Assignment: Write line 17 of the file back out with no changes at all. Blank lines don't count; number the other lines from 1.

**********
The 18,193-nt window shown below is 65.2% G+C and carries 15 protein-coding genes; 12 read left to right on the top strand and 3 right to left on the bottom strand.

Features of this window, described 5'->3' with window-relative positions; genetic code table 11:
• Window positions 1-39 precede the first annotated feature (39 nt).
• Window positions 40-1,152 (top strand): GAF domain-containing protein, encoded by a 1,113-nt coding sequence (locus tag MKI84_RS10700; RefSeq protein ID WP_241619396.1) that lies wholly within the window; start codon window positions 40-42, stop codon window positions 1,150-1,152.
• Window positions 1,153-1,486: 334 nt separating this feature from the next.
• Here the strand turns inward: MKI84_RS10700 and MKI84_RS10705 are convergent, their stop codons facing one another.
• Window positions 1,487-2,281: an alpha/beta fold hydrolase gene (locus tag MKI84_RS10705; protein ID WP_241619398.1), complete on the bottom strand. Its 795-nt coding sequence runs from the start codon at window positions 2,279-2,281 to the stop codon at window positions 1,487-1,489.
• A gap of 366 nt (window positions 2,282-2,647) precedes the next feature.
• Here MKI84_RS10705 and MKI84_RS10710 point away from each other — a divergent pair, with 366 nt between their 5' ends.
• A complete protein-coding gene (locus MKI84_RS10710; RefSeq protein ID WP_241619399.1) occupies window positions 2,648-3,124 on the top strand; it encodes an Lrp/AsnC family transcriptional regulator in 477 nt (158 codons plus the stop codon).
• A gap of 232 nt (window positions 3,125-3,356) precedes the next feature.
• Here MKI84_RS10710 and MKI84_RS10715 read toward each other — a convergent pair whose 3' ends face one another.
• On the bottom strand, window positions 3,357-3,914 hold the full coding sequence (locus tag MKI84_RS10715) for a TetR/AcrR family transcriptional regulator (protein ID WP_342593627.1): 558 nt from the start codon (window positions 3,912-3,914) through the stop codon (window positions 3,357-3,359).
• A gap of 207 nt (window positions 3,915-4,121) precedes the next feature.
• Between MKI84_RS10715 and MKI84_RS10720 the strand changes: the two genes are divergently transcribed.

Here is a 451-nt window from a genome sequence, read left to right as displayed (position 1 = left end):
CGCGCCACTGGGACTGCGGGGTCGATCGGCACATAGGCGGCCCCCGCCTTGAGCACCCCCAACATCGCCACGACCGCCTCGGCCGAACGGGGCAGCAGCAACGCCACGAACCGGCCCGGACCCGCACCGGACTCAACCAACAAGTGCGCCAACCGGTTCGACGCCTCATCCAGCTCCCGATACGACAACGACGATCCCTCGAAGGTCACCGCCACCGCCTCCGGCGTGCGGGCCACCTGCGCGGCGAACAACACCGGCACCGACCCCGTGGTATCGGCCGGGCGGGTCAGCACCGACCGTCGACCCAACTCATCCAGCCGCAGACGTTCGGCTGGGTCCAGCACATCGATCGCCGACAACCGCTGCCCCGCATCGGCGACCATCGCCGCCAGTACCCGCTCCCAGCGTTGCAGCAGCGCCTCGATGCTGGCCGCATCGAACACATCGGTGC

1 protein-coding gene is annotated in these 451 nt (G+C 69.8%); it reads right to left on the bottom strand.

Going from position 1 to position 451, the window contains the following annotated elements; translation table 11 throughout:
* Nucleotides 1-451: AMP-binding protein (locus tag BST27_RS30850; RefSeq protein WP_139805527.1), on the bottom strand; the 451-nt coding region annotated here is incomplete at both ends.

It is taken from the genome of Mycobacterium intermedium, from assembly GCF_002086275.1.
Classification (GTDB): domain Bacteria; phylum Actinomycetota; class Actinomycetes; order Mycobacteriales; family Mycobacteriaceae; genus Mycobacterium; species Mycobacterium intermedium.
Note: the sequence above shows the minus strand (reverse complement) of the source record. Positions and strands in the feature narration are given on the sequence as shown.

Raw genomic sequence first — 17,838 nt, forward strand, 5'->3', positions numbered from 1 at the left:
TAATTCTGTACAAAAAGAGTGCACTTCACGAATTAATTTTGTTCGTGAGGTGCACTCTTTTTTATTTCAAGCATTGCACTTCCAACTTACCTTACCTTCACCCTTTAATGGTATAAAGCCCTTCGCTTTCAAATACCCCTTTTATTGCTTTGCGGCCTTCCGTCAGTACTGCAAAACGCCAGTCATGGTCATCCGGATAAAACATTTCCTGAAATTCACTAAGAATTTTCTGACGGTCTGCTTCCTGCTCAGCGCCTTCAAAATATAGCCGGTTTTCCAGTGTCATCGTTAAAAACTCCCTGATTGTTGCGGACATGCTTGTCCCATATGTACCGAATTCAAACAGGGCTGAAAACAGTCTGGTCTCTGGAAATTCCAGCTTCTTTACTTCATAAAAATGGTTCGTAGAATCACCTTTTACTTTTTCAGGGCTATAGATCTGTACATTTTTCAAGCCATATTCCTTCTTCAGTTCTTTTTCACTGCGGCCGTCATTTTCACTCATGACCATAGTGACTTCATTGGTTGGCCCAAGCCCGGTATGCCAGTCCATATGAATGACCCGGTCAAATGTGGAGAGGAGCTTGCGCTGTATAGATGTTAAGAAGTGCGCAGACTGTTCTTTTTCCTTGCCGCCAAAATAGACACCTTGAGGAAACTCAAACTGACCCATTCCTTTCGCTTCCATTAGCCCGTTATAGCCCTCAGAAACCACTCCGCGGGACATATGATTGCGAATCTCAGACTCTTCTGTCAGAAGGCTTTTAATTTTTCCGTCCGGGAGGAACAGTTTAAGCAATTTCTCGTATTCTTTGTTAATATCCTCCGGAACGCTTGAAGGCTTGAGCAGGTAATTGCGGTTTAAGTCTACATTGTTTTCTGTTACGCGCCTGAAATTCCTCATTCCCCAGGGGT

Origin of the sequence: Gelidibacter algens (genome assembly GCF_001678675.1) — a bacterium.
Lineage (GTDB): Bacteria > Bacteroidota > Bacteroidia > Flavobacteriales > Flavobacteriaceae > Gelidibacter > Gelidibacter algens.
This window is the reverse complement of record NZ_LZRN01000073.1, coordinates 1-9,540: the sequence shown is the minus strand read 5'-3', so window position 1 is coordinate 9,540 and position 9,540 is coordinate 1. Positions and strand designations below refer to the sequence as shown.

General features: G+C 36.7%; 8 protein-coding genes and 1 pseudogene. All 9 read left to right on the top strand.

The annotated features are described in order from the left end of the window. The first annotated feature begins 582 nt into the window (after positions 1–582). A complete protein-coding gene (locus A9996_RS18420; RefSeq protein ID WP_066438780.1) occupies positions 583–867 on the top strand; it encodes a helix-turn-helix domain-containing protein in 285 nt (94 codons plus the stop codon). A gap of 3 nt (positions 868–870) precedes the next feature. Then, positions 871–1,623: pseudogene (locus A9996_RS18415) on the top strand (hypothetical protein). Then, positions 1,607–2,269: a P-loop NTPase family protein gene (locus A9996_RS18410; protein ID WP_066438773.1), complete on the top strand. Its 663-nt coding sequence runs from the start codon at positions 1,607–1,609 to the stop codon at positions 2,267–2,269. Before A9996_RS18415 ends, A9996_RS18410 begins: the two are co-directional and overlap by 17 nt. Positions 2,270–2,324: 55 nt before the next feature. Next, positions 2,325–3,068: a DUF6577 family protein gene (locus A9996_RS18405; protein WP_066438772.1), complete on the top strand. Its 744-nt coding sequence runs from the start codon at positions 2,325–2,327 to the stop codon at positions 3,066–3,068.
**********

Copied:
CGCGCCACTGGGACTGCGGGGTCGATCGGCACATAGGCGGCCCCCGCCTTGAGCACCCCCAACATCGCCACGACCGCCTCGGCCGAACGGGGCAGCAGCAACGCCACGAACCGGCCCGGACCCGCACCGGACTCAACCAACAAGTGCGCCAACCGGTTCGACGCCTCATCCAGCTCCCGATACGACAACGACGATCCCTCGAAGGTCACCGCCACCGCCTCCGGCGTGCGGGCCACCTGCGCGGCGAACAACACCGGCACCGACCCCGTGGTATCGGCCGGGCGGGTCAGCACCGACCGTCGACCCAACTCATCCAGCCGCAGACGTTCGGCTGGGTCCAGCACATCGATCGCCGACAACCGCTGCCCCGCATCGGCGACCATCGCCGCCAGTACCCGCTCCCAGCGTTGCAGCAGCGCCTCGATGCTGGCCGCATCGAACACATCGGTGC